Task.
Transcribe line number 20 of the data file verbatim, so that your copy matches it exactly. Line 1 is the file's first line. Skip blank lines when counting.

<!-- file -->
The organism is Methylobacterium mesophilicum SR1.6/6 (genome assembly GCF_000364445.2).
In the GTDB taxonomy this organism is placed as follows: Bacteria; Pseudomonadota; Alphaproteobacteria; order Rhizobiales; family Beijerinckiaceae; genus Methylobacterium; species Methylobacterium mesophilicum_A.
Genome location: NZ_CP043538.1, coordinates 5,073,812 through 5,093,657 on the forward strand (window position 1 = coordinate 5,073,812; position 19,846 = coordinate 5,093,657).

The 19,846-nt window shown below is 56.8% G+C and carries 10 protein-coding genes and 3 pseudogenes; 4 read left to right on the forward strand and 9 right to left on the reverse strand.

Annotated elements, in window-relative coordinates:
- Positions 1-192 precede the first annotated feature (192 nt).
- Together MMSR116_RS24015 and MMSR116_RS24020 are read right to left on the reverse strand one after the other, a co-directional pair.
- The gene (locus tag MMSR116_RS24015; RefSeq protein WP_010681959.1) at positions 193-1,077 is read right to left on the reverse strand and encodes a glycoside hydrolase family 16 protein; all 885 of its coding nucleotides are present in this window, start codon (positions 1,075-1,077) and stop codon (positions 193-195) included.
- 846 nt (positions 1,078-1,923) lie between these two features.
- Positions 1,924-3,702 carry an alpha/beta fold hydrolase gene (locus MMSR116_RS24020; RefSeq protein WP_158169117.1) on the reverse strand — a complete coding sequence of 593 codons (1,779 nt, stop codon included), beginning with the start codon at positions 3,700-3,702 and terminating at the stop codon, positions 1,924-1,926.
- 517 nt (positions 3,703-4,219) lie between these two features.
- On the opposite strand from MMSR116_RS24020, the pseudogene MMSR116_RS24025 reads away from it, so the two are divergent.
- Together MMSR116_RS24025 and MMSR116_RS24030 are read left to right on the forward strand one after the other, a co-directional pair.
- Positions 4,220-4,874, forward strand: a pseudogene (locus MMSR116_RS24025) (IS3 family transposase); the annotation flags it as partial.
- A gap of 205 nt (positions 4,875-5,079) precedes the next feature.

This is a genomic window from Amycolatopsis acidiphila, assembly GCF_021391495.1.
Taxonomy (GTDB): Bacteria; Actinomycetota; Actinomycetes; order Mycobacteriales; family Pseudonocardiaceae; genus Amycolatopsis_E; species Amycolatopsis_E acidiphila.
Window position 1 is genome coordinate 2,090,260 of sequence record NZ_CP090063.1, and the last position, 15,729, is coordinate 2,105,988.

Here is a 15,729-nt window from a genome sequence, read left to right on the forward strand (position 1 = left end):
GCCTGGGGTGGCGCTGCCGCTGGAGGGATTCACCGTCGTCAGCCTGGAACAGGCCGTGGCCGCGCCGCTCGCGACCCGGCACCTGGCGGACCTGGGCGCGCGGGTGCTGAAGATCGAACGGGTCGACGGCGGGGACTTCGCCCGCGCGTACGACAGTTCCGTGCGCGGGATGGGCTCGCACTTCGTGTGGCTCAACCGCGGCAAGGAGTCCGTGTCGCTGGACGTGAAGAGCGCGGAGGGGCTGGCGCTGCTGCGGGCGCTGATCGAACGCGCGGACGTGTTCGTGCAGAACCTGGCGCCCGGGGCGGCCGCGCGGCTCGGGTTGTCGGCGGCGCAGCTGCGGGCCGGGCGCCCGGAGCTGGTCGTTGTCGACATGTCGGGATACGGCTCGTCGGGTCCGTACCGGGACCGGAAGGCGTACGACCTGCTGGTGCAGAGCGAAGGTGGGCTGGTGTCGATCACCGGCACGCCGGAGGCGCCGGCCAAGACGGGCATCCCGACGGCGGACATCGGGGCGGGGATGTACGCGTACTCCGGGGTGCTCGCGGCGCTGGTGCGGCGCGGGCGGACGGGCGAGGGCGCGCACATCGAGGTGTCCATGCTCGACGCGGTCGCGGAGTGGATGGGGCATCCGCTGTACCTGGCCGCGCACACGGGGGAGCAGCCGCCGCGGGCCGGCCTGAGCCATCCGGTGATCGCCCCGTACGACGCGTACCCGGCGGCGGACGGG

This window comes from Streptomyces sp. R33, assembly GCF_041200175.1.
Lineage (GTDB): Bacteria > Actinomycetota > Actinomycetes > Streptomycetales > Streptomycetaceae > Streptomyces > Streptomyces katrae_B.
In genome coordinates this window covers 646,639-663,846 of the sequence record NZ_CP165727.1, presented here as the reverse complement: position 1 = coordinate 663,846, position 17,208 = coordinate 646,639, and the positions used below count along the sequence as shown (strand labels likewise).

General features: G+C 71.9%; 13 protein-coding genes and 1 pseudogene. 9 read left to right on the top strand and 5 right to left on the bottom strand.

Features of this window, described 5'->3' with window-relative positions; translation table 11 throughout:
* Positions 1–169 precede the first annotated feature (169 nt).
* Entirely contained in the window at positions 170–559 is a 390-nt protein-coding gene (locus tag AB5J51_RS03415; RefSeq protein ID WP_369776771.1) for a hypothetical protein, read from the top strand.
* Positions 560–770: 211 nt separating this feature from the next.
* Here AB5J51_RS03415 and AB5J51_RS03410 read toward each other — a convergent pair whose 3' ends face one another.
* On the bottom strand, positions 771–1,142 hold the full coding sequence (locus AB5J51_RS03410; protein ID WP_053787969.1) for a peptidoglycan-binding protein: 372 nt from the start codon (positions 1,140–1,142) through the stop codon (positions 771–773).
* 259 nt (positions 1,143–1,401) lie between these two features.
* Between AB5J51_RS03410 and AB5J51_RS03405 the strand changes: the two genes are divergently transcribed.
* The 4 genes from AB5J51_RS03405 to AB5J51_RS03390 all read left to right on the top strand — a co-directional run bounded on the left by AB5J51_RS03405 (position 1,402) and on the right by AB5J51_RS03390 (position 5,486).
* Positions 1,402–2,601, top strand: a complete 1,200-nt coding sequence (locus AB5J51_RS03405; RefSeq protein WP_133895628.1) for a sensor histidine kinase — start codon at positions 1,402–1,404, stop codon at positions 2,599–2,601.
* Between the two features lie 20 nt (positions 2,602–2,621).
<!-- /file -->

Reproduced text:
GCCTGGGGTGGCGCTGCCGCTGGAGGGATTCACCGTCGTCAGCCTGGAACAGGCCGTGGCCGCGCCGCTCGCGACCCGGCACCTGGCGGACCTGGGCGCGCGGGTGCTGAAGATCGAACGGGTCGACGGCGGGGACTTCGCCCGCGCGTACGACAGTTCCGTGCGCGGGATGGGCTCGCACTTCGTGTGGCTCAACCGCGGCAAGGAGTCCGTGTCGCTGGACGTGAAGAGCGCGGAGGGGCTGGCGCTGCTGCGGGCGCTGATCGAACGCGCGGACGTGTTCGTGCAGAACCTGGCGCCCGGGGCGGCCGCGCGGCTCGGGTTGTCGGCGGCGCAGCTGCGGGCCGGGCGCCCGGAGCTGGTCGTTGTCGACATGTCGGGATACGGCTCGTCGGGTCCGTACCGGGACCGGAAGGCGTACGACCTGCTGGTGCAGAGCGAAGGTGGGCTGGTGTCGATCACCGGCACGCCGGAGGCGCCGGCCAAGACGGGCATCCCGACGGCGGACATCGGGGCGGGGATGTACGCGTACTCCGGGGTGCTCGCGGCGCTGGTGCGGCGCGGGCGGACGGGCGAGGGCGCGCACATCGAGGTGTCCATGCTCGACGCGGTCGCGGAGTGGATGGGGCATCCGCTGTACCTGGCCGCGCACACGGGGGAGCAGCCGCCGCGGGCCGGCCTGAGCCATCCGGTGATCGCCCCGTACGACGCGTACCCGGCGGCGGACGGG